Background: Prevention of posttransfusion non-A,non-B hepatitis in recipients of blood components improved considerably with the introduction of the second-generation of hepatitis C virus (HCV) antibody tests. In 1993, third-generation HCV antibody assays were introduced in Europe.
Study design and methods: The performance of three generations of anti-HCV enzyme-linked immunosorbent assay (ELISA) (ELISA-1, -2, -3) was compared in routine blood donor screening (99,394 donations were tested with ELISA-1, 167,999 donations with ELISA-2, and 262,090 donations with ELISA-3) and in serial samples from nine patients with documented acute posttransfusion HCV infection.
Results: Eight (0.01%) repeat donors, previously negative in ELISA-1, were found positive in ELISA-2 and were confirmed as positive in second-generation recombinant immunoblot assay and/or cDNA polymerase chain reaction. In the donor population, no difference in the sensitivity of ELISA-2 and -3 was observed. The specificity of the three generations of ELISAs was comparable (99.8, 99.7, and 99.7%). In seroconversion samples, ELISA-2 and -3 detected HCV antibodies at the same time in seven patients, but in two patients, ELISA-3 found HCV antibodies, respectively, 63 and 77 days earlier than ELISA-2 did. In the seroconversion samples, ELISA-2 and -3 were significantly more sensitive than second- and third-generation recombinant immunoblot assays.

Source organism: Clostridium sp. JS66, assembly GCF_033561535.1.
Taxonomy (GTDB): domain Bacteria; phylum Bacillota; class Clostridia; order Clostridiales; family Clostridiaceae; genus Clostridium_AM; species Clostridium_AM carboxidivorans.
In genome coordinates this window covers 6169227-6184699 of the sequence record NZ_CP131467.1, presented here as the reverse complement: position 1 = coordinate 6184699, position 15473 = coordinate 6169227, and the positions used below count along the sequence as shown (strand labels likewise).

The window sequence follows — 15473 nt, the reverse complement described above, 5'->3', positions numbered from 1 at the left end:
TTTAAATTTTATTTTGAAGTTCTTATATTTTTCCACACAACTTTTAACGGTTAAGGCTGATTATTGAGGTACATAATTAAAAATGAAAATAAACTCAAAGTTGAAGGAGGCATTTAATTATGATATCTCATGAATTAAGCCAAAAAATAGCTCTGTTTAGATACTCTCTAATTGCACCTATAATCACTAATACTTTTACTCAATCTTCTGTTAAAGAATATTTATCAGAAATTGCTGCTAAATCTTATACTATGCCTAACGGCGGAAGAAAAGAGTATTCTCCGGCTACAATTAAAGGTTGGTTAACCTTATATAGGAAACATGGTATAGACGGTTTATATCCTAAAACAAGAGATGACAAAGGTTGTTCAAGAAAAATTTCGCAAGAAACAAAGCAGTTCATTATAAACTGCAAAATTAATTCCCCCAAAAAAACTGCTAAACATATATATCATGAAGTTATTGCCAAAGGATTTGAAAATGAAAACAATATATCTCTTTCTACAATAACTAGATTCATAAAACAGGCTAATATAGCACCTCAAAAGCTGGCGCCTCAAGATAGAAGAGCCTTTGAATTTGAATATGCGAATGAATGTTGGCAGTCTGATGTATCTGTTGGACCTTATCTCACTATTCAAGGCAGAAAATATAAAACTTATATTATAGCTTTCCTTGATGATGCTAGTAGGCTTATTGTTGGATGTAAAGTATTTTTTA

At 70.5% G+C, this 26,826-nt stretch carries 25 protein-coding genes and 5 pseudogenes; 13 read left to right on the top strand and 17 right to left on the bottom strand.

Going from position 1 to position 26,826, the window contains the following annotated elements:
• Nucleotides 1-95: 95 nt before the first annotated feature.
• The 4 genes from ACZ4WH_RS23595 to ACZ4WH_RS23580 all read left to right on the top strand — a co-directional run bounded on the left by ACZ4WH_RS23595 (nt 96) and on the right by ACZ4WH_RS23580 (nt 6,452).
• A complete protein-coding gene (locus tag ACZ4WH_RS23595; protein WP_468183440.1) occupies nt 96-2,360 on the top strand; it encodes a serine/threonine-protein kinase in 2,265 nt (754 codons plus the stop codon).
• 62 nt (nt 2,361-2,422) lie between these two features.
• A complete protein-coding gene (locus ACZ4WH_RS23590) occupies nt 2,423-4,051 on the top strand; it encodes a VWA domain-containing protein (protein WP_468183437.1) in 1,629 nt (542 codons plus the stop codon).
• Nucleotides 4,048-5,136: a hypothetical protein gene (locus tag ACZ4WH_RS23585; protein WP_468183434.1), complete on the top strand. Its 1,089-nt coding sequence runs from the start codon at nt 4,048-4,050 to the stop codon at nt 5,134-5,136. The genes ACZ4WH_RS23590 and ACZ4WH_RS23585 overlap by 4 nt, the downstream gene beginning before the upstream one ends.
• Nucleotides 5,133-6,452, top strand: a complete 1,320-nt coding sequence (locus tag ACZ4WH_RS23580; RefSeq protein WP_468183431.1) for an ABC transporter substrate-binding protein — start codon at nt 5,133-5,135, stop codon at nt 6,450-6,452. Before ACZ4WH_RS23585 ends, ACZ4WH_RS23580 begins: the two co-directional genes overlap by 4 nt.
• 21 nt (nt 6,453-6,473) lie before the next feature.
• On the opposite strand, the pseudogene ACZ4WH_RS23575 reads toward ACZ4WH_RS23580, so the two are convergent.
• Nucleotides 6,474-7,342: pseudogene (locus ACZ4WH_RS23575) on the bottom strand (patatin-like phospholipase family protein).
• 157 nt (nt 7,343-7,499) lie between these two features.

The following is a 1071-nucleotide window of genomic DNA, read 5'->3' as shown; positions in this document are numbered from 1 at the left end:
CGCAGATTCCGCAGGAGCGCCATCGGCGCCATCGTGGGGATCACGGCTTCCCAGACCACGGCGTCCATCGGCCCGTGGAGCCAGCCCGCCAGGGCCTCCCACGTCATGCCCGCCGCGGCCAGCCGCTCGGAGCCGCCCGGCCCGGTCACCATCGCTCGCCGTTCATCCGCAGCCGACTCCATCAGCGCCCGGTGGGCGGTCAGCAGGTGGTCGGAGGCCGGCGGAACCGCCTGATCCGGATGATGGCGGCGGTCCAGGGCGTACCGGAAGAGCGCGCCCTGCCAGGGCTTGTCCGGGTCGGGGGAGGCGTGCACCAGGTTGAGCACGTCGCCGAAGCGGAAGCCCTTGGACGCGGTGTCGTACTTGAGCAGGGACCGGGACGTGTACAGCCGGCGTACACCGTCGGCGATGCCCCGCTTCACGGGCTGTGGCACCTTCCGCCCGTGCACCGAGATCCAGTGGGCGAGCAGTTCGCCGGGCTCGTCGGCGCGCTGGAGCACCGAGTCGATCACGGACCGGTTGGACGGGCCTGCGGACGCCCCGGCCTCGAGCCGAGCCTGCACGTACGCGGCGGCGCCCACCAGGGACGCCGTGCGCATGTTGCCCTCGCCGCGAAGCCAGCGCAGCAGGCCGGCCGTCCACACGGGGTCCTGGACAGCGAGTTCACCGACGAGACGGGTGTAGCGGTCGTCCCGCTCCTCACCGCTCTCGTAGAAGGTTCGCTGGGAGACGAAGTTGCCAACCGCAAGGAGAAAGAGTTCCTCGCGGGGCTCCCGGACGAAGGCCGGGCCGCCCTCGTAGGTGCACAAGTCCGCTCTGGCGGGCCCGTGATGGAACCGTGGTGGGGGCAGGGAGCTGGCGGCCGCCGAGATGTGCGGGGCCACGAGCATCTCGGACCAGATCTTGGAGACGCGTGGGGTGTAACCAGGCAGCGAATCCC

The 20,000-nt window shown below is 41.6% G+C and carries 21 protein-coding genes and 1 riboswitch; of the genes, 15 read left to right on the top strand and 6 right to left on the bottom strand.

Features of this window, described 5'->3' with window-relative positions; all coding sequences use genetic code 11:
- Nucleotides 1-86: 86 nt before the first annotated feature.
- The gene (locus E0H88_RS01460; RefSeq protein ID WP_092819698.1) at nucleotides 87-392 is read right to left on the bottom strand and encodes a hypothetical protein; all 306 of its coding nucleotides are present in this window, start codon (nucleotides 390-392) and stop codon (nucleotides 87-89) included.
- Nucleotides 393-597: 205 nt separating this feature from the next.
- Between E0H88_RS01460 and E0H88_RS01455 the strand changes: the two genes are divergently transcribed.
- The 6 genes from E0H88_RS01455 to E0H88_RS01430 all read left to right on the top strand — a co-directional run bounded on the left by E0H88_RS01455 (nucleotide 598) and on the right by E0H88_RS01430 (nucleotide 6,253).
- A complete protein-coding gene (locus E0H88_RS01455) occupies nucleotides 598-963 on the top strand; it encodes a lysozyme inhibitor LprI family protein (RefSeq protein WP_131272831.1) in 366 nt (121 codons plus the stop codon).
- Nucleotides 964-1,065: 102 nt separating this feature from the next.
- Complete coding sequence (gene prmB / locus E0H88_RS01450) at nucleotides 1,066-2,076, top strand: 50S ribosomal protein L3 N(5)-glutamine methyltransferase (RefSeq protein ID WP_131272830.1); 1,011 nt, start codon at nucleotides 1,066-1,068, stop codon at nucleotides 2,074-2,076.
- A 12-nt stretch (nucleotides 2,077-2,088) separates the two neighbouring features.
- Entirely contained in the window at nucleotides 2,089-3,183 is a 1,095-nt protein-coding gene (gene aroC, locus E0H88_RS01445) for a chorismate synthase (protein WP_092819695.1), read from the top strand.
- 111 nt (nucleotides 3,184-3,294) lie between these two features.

Conclusion: ELISA-3 did not detect more HCV-infected individuals in a donor population that previously tested negative in ELISA-2, but it did detect HCV antibodies earlier in some patients with acute HCV infection. ELISA-2 and -3 were significantly more sensitive than second- and third-generation recombinant immunoblot assays.